Life on the Maine Maritime Academy varsity sailing team can be lonely.

There are no stands full of cheering fans to watch the action, which may take place miles offshore. Their coach is stuck back on land, requiring a lot of on-the-spot self-coaching. And there are no funds from the National Collegiate Athletic Association to help defray their costs.

“It is hard for others to understand what we do,” said John Joseph, a senior from Northeast Harbor.

Joseph and seven others on the Mariners’ big boat offshore sailing team are slated to compete for the top spot among the world’s best college sailing teams this fall in France.

The team sailed away with the U.S. championship for big boat offshore racing last fall, winning the prestigious Kennedy Cup at the U.S. Naval Academy in Annapolis and a spot at the Student Yachting World Cup in La Trinite-sur-Mer in October.

The 31-year annual event is organized by the students of the Ecole Technologie, a French engineering school. The only U.S. team to win the world cup was the University of Rhode Island in 1990. England, Switzerland and France are consistent winners.

Now the Mariners sailors are trying to raise $50,000, which will allow the team and coach Tom Brown to make the trip to south Brittany for the weeklong competition against 16 teams from 15 other nations.

Big boat racing in the U.S. is usually confined to big colleges and universities with hefty endowments that can cover the cost of maintaining a fleet of keeled racing sloops and dinghies large enough to accommodate visiting sailing teams, and sending their own teams to regattas up and down the East and West coasts.

The NCAA, which underwrites the costs of athletic teams on a championship track, doesn’t recognize sailing as an athletic activity.

“So not only did this little school win what is in essence as big a competition as it gets in terms of intercollegiate sailing, we also won the right to raise the money to send eight students to France,” said William Brenner, president of the Castine maritime academy.

While some of the Mariners sailors grew up racing off the coast of Maine, some of them never raced until they enrolled at Maine Maritime. More important than experience, the members said, is teamwork that allows the crew to respond to split-second changes.

John Joseph, a senior from Northeast Harbor who skippered the team to its victory in Annapolis last fall, said the team starts out with a game plan that is geared toward prevailing conditions. But those can change quickly.

“It takes all eight people to do everything,” said Joseph.

Zach Vickers, a senior from Coopers Mills, is the team’s bowman. He perches at the front of the boat traveling at 12 knots or so, running the spinnaker sail and yelling out the times and distances of other boats.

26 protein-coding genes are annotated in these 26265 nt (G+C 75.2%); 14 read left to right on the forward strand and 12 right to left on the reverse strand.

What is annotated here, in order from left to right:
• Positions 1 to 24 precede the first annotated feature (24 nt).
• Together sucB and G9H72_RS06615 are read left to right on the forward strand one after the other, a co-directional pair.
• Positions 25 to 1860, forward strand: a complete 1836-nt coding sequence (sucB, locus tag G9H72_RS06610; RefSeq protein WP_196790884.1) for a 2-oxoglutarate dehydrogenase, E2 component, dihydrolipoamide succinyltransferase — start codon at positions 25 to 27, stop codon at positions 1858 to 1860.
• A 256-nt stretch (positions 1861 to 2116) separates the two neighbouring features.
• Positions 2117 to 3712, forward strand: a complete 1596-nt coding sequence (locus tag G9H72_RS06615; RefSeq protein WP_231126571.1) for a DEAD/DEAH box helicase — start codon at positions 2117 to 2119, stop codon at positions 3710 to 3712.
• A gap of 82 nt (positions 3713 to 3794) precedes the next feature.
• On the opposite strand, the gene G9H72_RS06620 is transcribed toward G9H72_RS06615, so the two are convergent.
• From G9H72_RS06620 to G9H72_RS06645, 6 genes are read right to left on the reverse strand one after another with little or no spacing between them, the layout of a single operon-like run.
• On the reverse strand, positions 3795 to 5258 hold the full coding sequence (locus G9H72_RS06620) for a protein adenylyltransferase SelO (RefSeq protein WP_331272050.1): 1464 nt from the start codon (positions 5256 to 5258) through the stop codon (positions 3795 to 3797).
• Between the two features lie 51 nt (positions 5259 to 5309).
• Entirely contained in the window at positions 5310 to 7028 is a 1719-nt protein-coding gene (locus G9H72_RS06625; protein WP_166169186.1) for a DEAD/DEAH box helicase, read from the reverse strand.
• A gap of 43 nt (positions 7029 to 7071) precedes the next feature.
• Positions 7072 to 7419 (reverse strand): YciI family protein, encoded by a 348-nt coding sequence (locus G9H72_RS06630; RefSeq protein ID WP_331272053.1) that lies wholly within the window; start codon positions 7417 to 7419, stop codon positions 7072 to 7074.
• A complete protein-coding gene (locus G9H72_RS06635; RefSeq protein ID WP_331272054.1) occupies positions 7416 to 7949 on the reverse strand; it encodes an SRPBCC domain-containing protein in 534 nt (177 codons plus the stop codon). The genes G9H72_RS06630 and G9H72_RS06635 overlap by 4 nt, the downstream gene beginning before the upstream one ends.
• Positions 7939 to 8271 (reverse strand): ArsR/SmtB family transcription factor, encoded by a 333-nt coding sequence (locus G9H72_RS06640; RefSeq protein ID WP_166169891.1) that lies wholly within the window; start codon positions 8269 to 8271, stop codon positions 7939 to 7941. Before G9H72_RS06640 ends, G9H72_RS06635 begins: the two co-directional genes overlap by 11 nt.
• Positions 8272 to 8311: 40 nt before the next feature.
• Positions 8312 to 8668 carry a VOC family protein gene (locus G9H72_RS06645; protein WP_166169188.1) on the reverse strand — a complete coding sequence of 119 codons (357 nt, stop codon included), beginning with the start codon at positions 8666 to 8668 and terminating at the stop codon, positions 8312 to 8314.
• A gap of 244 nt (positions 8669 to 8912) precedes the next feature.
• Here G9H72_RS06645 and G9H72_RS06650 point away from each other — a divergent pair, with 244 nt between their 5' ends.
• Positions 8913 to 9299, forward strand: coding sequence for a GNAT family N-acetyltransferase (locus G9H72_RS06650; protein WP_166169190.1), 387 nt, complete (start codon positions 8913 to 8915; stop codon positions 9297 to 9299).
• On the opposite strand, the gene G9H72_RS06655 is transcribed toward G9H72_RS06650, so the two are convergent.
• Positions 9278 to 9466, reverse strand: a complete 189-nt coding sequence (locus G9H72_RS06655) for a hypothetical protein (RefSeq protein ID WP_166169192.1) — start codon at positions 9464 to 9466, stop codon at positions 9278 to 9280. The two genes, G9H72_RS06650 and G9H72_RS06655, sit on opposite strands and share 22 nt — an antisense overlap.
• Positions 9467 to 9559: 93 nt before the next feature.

“There is a lot of loud communication because the wind makes it hard to hear,” said Vickers.

Chris Poole, a senior from Falmouth who will be skippering in October, said much of the stress happens before the race starts, as the boats jockey for the best position at the line when the starting gun goes off.

“You are in a very expensive boat. You don’t want to collide,” said Poole.

Poole, who raced at the Portland Yacht Club growing up, spent the summer perfecting his skills as one of six interns at the Chicago Match Race Center. His sister, Holly, an incoming freshman, is on the team headed for France. Others on the world championship team include Mainers Jake Newton of Georgetown, Rowan Fraley of Mount Desert, Molly Howe of Winterport and Matt Butcka of Colchester, Conn.

During the race the skipper, also known as the helmsman, depends on input from a tactician, but often decisions are based on the skipper’s own gut response.

“It can throw everyone for a loop, so they have to be on their toes to respond to any maneuver,” said Poole.

Vickers said the language between crews on competing boats racing past one another with just inches to spare can get colorful at times. Mariner crew members described racing as addictive and thrilling.

“It has been the highlight of my college career,” said Vickers.

About 40 students sail for the co-ed Mariner team annually — about 15 race offshore on big boats and the rest on dinghies. The team’s fleet includes two 46-foot sloops, nine 26-foot sloops, all considered big boats, and 20 14-foot dinghies.

When Maine Maritime hosts a regatta, the 46-footers are used for offshore practice and put into service with handicaps to race alongside the 26-footers in big boat events.

The sailing program’s annual budget is about $50,000.

“We run on fumes,” said Tim Leach, academy waterfront director.

Bowdoin College in Brunswick has the only other varsity sailing team in Maine, named one of the top 20 sailing teams in the country in 2006 by Sailing World magazine. University of Southern Maine is in the process of hiring a coach and will restart a sailing program this fall, said Al Bean, athletic director.

In France, the Mariners will be racing in 30-foot French-built racing boats. Brown said part of their fundraising is aimed at obtaining a similar boat to practice in during the weeks leading up to the world cup.

Brown, two-time sailing medal winner in the Paralympics, said the team needs equipment, time to break in the boat when they get to France and foul-weather gear.

“It’s really cold out there,” said Brown.

The Mariners say that although their school may be small compared with its competitors — the entire Maine Maritime Academy student body of 940 doesn’t even match the incoming 1,200-person freshman class at the U.S. Naval Academy — their attitude is big.

“It is all about having the right crew,” said Poole.

Staff Writer Beth Quimby can be contacted at 791-6363 or at:

[email protected]